Voyeur (video game)

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Voyeur
Developer(s) Philips POV Entertainment Group
Publisher(s) Philips Interactive Media (CD-i version)
Interplay (MS-DOS version)
MacPlay (Mac OS version)
Composer(s) Garry Schyman
Platform(s) CD-i, DOS, Mac OS
Release date(s) 1993 (CD-i)
1994 (MS-DOS/Mac OS)
Genre(s) Full Motion Video game
Mode(s) single player
Distribution CD-ROM

Voyeur and Voyeur II were full motion video games released in 1993 and 1996 respectively. The first game was originally released as the "flagship" product for the short lived Philips CD-i multimedia system/video game console. DOS and Macintosh computer ports of it were later released and the sequel was only available for those computers. Recently, however a finished beta version of the sequel for Philips CD-I has been discovered and distributed on various abandonware sites.

In the first game, the playable character is a private investigator hired by a member of the wealthy Hawke family in order to gain enough evidence to bring down the corrupt Reed Hawke, CEO of Hawke Industries. Hawke has gathered his family together for the weekend to prepare for his announcement that he will be running for President of the United States. The player controls a video camera located in a building opposite to spy on the Hawke family home in an effort to gather enough evidence to destroy Reed Hawke's career.

The format of the game was similar to that of the Digital Pictures full motion video games such as Night Trap and Double Switch, with two important differences. The first major difference was that Voyeur's full motion video included female nudity and simulated sex scenes giving the game a warning label on its box about its mature subject matter. This is in contrast to full motion video games such as Night Trap where everything was kept within the equivalence of a PG-13 rating.

The second major difference was that the playable character's client was different every game and thus the storyline would change slightly. While Night Trap and Double Switch did have multiple endings, most of them if you failed, the storyline did not change.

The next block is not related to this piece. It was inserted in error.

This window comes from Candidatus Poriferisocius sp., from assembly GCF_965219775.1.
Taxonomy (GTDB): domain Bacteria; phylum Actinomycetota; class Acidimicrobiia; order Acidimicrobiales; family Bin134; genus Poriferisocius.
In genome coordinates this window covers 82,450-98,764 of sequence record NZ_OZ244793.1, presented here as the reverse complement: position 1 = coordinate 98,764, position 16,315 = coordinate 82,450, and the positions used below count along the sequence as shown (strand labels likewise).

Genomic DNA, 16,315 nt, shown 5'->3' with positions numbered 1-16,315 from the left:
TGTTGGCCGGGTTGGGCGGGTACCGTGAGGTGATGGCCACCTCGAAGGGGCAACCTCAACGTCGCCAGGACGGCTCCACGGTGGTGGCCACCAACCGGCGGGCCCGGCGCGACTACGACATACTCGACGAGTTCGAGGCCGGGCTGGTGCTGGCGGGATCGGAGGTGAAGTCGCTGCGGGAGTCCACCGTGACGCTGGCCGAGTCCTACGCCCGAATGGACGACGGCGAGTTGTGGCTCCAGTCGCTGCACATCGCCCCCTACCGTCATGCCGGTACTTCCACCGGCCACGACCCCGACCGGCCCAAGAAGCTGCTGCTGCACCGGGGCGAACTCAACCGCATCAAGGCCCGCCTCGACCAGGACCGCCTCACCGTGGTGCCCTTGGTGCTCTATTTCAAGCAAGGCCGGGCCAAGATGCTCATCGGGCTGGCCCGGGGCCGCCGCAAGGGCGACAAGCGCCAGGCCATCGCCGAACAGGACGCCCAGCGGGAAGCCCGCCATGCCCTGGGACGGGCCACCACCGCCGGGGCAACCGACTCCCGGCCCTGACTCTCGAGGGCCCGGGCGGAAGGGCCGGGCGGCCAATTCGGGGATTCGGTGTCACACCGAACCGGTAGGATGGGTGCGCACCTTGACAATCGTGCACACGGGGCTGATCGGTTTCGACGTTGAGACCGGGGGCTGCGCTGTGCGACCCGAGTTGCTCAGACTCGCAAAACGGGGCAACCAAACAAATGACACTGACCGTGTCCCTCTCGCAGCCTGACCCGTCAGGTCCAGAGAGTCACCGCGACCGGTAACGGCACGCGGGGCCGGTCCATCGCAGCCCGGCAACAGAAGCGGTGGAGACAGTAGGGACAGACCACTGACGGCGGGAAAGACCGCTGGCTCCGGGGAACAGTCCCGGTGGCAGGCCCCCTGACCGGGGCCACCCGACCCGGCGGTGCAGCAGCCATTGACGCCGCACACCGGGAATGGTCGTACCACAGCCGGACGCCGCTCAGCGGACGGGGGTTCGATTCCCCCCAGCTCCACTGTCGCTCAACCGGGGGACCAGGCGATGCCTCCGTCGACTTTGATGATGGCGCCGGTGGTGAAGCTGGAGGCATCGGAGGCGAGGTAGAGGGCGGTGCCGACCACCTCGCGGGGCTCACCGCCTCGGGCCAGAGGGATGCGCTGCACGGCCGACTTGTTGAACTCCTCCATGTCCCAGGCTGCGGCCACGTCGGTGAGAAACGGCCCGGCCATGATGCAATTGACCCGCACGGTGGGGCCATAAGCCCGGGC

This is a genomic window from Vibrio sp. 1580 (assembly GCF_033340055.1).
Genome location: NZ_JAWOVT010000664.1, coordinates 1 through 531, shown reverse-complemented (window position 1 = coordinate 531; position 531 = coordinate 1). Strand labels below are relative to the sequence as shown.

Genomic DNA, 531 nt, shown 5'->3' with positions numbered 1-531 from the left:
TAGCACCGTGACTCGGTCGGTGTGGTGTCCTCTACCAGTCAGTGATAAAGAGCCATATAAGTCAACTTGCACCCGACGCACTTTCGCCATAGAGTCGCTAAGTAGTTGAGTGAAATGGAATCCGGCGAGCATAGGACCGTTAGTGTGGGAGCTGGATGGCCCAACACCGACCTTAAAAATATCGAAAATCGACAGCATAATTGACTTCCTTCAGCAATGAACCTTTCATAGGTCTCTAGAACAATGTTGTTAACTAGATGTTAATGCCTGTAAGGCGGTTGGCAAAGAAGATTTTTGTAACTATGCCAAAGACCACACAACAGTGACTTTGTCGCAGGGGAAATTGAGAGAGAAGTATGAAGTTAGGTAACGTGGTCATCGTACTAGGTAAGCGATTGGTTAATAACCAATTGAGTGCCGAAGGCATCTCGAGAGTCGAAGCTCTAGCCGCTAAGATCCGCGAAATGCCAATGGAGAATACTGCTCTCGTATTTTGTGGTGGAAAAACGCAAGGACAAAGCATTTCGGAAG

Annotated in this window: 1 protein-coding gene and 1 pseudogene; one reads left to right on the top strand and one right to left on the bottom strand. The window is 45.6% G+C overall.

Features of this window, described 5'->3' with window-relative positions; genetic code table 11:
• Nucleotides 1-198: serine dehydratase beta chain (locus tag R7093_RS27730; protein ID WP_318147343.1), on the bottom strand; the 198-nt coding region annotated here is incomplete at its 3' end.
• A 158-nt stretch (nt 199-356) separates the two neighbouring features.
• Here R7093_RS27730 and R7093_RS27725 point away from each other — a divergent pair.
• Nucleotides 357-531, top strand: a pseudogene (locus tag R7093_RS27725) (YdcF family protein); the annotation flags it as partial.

Controversy[edit]

Voyeur was released when the American video game industry was under an investigation by the United States Congress for the level of violence and sexually suggestive themes in video games. The result of these investigations was the creation of the independent Entertainment Software Rating Board to rate all video and computer games sold in the United States of America. However, Night Trap received more attention than Voyeur during these proceedings. It was also reviewed by the BBFC who attributed an 18 rating.[1]

Voyeur II[edit]

Voyeur II
Developer(s) InterWeave Entertainment
Publisher(s) Philips Media
Platform(s) MS-DOS
Release date(s) 1996
Genre(s) Full Motion Video game
Mode(s) single player
Distribution CD-ROM

In 1996 Philips Media (the name had changed) released a sequel to Voyeur. This time hidden cameras were placed on an isolated mountain cabin where various people have gathered for the reading of a will that is expected to give Dr. Elizabeth Duran control of a lucrative research institute. All of the cabin guests want control of the institute and the player's goal is to watch the cameras in order to find out which one is a murderer before he or she kills Dr. Duran.

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